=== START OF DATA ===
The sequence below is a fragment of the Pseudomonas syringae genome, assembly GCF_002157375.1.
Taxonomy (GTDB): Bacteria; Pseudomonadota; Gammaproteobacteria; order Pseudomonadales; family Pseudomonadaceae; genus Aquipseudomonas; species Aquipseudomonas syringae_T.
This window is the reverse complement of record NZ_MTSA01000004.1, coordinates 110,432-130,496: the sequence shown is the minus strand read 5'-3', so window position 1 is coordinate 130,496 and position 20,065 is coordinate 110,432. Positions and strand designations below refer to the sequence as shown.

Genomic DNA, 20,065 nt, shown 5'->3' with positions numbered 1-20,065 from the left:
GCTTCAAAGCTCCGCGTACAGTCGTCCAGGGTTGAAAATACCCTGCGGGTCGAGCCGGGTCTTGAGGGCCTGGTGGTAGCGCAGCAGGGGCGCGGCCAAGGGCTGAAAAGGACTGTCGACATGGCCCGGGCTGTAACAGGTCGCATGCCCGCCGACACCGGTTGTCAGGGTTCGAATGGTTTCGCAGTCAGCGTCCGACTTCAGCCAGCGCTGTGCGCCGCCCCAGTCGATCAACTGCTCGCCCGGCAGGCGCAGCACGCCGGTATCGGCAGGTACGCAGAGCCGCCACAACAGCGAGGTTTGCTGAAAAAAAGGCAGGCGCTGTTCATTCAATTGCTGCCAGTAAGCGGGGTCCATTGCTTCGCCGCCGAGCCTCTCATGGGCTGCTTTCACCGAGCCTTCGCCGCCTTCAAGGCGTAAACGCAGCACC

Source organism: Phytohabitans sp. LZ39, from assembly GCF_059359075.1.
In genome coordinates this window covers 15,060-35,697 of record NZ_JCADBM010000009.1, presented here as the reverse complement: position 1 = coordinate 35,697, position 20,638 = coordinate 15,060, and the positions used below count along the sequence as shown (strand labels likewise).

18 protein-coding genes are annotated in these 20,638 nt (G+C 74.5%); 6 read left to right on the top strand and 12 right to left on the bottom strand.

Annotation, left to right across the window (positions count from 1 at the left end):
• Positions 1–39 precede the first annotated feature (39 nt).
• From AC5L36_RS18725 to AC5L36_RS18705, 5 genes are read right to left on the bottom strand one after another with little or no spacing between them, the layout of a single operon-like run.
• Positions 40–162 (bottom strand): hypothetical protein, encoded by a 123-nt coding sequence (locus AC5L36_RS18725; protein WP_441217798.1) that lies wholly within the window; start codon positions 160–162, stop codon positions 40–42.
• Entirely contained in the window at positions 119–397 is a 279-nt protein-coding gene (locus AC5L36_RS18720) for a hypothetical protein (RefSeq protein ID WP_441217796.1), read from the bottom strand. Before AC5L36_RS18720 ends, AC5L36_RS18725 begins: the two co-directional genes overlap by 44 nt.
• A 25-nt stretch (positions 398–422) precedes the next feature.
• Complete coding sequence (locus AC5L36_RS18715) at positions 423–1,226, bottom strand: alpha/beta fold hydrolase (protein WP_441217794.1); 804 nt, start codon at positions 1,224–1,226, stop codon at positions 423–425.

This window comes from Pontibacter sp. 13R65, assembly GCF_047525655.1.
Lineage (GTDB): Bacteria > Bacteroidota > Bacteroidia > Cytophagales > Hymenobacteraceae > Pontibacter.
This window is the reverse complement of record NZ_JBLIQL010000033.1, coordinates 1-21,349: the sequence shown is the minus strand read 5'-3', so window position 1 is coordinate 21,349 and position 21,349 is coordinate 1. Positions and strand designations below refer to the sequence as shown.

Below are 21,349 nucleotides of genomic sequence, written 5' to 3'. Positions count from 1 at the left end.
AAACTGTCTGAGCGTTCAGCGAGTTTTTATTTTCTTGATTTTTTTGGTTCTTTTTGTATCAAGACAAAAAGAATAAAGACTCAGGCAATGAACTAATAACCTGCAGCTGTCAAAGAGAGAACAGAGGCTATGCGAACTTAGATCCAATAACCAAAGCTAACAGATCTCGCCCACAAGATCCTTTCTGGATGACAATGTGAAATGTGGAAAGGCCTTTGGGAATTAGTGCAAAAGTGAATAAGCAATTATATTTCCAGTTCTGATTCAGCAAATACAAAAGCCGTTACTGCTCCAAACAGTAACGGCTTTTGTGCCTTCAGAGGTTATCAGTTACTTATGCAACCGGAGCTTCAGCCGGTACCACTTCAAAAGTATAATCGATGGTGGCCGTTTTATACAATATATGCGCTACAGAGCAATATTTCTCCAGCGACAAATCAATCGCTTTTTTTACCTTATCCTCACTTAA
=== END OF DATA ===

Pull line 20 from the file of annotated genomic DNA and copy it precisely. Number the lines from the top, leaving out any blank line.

AAACTGTCTGAGCGTTCAGCGAGTTTTTATTTTCTTGATTTTTTTGGTTCTTTTTGTATCAAGACAAAAAGAATAAAGACTCAGGCAATGAACTAATAACCTGCAGCTGTCAAAGAGAGAACAGAGGCTATGCGAACTTAGATCCAATAACCAAAGCTAACAGATCTCGCCCACAAGATCCTTTCTGGATGACAATGTGAAATGTGGAAAGGCCTTTGGGAATTAGTGCAAAAGTGAATAAGCAATTATATTTCCAGTTCTGATTCAGCAAATACAAAAGCCGTTACTGCTCCAAACAGTAACGGCTTTTGTGCCTTCAGAGGTTATCAGTTACTTATGCAACCGGAGCTTCAGCCGGTACCACTTCAAAAGTATAATCGATGGTGGCCGTTTTATACAATATATGCGCTACAGAGCAATATTTCTCCAGCGACAAATCAATCGCTTTTTTTACCTTATCCTCACTTAA